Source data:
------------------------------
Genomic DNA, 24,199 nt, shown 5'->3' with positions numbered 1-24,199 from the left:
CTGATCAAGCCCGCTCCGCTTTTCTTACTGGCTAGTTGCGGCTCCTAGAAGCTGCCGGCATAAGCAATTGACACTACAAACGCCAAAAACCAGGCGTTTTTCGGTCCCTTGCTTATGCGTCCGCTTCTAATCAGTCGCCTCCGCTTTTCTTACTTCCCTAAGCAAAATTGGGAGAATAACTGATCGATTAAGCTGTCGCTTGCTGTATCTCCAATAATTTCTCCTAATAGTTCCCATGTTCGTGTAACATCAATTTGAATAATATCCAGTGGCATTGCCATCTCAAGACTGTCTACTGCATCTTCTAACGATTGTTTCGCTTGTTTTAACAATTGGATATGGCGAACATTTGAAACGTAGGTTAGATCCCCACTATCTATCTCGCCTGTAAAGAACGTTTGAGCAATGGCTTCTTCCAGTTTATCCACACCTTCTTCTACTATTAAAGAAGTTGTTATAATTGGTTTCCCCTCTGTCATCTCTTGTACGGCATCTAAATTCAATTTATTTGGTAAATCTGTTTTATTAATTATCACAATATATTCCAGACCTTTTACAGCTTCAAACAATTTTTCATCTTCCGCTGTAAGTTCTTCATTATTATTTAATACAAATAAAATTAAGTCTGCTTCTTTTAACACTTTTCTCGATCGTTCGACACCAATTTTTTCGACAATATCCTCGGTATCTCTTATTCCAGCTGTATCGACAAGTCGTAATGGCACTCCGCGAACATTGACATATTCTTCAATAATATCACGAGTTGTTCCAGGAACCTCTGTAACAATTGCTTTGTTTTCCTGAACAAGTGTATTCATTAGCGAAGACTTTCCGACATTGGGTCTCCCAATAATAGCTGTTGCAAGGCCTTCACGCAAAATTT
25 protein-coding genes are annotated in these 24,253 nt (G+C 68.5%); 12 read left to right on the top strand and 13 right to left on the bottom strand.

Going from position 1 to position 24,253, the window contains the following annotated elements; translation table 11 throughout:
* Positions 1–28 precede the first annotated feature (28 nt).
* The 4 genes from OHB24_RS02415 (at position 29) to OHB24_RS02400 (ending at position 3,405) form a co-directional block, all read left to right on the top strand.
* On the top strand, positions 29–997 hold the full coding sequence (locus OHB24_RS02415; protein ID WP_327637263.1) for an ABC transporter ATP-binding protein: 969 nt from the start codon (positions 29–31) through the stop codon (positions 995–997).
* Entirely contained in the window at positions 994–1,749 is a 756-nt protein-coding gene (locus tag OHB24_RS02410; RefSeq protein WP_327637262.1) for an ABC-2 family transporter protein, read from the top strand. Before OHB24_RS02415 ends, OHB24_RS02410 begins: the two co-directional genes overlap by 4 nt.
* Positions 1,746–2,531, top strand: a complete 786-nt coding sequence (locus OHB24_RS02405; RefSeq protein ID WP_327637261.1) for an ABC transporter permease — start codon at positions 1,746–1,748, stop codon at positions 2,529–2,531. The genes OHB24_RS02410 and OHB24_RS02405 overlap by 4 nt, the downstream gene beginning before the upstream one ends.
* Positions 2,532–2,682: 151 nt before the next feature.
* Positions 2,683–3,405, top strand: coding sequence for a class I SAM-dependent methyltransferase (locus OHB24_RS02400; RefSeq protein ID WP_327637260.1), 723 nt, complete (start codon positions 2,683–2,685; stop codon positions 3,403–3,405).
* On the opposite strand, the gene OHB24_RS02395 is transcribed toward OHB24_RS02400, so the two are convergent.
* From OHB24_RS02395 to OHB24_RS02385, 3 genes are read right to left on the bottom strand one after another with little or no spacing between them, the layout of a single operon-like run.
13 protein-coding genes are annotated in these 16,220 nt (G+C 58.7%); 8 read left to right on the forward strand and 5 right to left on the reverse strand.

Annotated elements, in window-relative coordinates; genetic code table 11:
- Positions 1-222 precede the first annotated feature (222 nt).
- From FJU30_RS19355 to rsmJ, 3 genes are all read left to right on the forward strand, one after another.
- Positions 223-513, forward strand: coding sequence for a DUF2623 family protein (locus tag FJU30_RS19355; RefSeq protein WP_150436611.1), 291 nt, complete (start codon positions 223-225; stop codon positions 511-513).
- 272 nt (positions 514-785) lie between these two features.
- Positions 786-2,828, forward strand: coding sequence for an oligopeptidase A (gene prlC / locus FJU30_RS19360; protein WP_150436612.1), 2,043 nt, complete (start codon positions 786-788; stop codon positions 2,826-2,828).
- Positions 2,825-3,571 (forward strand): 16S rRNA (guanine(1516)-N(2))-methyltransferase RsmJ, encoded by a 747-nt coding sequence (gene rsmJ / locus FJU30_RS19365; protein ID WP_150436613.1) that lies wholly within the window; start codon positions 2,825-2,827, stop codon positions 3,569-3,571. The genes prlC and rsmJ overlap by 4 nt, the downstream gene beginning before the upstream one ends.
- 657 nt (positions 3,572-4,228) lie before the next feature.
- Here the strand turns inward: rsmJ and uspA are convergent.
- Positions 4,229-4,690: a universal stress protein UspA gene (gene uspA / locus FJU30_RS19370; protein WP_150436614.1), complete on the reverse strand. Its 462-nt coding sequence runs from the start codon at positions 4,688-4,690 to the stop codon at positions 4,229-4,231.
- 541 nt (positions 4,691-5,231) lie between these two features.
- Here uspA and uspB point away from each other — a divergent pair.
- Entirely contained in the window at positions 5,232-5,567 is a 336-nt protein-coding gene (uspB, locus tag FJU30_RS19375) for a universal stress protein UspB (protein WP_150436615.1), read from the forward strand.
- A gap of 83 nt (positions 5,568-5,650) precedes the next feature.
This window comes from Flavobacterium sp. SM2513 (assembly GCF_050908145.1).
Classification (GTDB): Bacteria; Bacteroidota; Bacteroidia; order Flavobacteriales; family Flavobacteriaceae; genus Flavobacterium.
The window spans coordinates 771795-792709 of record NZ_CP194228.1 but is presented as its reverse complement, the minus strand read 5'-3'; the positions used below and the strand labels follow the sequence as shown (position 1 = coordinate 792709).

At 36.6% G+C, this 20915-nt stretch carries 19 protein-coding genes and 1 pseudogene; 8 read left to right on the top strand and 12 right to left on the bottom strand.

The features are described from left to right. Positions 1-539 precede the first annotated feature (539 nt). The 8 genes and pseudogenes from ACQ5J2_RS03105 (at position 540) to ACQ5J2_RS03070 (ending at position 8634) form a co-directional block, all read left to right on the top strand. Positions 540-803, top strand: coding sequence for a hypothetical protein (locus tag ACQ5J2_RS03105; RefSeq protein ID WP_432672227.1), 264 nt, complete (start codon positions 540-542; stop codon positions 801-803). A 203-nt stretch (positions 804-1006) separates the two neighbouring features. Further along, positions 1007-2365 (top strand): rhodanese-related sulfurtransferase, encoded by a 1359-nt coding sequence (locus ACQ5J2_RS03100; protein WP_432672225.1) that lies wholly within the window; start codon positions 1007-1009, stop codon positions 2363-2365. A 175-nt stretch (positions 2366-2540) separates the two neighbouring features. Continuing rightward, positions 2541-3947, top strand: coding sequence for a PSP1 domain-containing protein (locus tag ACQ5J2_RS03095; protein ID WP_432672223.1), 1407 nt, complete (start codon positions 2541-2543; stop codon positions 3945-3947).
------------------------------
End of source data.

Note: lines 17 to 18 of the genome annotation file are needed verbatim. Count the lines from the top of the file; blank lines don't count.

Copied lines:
- From FJU30_RS19355 to rsmJ, 3 genes are all read left to right on the forward strand, one after another.
- Positions 223-513, forward strand: coding sequence for a DUF2623 family protein (locus tag FJU30_RS19355; RefSeq protein WP_150436611.1), 291 nt, complete (start codon positions 223-225; stop codon positions 511-513).